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Matthew Gubin

Matthew Gubin

Regular Member

Assistant Professor

[email protected]
MDA SCR3.2017 (Unit 0901)

The University of Texas MD Anderson Cancer Center
Department of Immunology

The immune system shapes the development and progression of cancer through a process called cancer immunoediting. In certain circumstances, it functions as an extrinsic tumor suppressor by either destroying highly antigenic tumor cells (elimination) or holding them in a state of immune-mediated quiescence (equilibrium). However, cancer cells may also evade immune destruction (escape) thus manifesting as the disease of cancer. These outgrown escape tumors display reduced immunogenicity and establish an immunosuppressive environment often mediated by negative regulators of T cell activation, which may be reversed with immune checkpoint therapy (e.g., anti-CTLA-4/anti-PD-1).

Cancer mutations that form tumor-specific neoantigens often drives the process of immunoediting and may be targets of T cells reactivated by immune checkpoint therapy. The means by which tumors become edited and escape immune regulation depend not only on the type and potency of T cell antigens but also the microenvironment and tissue of tumor derivation, ultimately impacting effectiveness of therapy. Using both transplant tumor models and genetically engineered mouse models of primary and metastatic cancer, we seek to better understand the process of immunoediting during metastasis and develop novel treatment strategies effective against primary and metastatic tumors.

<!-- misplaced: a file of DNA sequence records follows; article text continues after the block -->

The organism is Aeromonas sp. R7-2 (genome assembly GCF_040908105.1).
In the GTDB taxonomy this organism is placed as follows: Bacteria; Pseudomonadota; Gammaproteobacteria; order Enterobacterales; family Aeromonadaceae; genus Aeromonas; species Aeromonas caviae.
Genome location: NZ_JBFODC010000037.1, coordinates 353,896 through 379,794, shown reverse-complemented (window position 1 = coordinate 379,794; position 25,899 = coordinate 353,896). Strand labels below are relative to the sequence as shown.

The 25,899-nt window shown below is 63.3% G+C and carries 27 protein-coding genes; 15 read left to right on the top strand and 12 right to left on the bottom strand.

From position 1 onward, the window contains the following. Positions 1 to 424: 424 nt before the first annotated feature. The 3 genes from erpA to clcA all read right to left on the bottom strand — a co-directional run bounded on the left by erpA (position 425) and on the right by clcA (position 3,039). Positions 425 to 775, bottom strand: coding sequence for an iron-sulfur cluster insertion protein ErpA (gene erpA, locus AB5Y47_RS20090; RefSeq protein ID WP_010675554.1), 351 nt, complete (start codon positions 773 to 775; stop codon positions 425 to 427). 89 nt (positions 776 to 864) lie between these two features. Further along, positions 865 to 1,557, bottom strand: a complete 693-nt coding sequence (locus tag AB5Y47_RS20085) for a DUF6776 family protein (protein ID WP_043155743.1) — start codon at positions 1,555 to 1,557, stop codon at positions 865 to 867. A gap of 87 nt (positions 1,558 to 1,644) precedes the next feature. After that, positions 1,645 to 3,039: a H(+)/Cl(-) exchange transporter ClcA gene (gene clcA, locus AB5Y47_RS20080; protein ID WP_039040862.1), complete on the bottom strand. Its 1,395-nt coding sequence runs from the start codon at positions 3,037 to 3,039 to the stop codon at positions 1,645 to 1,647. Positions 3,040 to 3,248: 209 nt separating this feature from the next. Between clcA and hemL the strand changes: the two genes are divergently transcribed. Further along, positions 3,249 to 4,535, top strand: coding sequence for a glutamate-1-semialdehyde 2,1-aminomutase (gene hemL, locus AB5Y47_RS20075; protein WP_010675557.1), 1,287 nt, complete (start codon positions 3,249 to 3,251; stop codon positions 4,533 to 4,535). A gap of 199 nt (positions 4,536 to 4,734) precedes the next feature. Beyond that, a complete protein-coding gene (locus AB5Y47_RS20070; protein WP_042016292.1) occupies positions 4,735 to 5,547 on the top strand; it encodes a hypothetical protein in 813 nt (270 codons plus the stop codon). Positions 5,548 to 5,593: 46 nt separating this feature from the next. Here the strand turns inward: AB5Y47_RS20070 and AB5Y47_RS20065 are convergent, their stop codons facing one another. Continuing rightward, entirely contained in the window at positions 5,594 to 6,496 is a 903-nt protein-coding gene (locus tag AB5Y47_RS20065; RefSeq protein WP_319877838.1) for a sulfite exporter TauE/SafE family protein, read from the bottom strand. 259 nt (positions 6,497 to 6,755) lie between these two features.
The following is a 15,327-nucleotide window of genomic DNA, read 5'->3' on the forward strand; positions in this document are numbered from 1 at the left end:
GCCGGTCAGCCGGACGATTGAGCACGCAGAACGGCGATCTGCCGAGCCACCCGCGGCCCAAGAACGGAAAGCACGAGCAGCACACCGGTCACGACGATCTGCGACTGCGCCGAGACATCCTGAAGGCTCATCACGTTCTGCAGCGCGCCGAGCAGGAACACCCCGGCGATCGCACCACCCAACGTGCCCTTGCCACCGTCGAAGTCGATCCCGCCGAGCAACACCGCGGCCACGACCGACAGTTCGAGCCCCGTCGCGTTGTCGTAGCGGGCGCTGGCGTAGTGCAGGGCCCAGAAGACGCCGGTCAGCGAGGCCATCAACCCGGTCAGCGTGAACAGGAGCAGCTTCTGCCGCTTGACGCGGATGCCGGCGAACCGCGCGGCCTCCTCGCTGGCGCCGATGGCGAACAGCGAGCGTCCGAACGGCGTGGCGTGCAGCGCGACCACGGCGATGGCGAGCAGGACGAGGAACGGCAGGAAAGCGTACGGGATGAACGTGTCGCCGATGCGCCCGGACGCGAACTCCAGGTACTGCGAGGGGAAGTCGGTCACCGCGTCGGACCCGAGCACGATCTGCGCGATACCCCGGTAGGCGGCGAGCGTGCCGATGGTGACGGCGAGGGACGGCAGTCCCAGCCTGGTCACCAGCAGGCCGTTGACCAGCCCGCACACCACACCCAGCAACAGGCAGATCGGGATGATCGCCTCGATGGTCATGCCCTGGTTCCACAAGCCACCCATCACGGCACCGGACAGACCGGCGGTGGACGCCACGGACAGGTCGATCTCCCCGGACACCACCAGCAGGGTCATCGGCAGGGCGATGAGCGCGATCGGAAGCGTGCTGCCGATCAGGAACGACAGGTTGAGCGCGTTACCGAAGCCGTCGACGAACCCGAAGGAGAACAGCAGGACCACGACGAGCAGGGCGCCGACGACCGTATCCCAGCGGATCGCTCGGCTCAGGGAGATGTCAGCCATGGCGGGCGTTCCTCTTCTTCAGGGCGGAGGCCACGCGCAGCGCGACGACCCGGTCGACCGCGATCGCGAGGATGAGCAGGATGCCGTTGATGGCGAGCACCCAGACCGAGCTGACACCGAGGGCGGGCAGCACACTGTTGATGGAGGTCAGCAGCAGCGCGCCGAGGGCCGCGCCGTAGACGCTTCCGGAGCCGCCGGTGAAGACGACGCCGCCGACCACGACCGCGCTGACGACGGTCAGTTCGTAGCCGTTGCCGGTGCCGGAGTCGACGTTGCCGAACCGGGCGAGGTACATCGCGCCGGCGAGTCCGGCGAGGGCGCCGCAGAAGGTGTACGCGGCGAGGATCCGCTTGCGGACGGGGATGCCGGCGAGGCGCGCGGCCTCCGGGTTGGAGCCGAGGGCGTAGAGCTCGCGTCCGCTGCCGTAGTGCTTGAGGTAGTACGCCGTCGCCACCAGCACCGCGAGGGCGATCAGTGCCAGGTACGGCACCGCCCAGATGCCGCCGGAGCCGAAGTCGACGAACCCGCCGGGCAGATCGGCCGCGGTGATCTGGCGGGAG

Our lab has several highly integrated projects towards the goal of making cancer immunotherapy safer, more specific, and more effective to increasing numbers of patients.  These studies include: (a) Defining T cell responses to tumor-specific neoantigens and tumor-associated antigens in primary, as well as metastatic tumors; (b) Development of tumor neoantigen-specific vaccines (used alone or in combination with other therapies) effective against primary and metastatic cancers; (c) Understanding transcriptional regulation of anti-tumor cytotoxic CD8+ T cells; and (d) High dimensional analyses (e.g., CyTOF and single-cell RNA sequencing) of intratumoral immune cells to better define successful and unsuccessful immunotherapies in metastatic cancers. 


MDACC Faculty

Gubin Lab

Education & Training

Ph.D., University of Missouri, 2012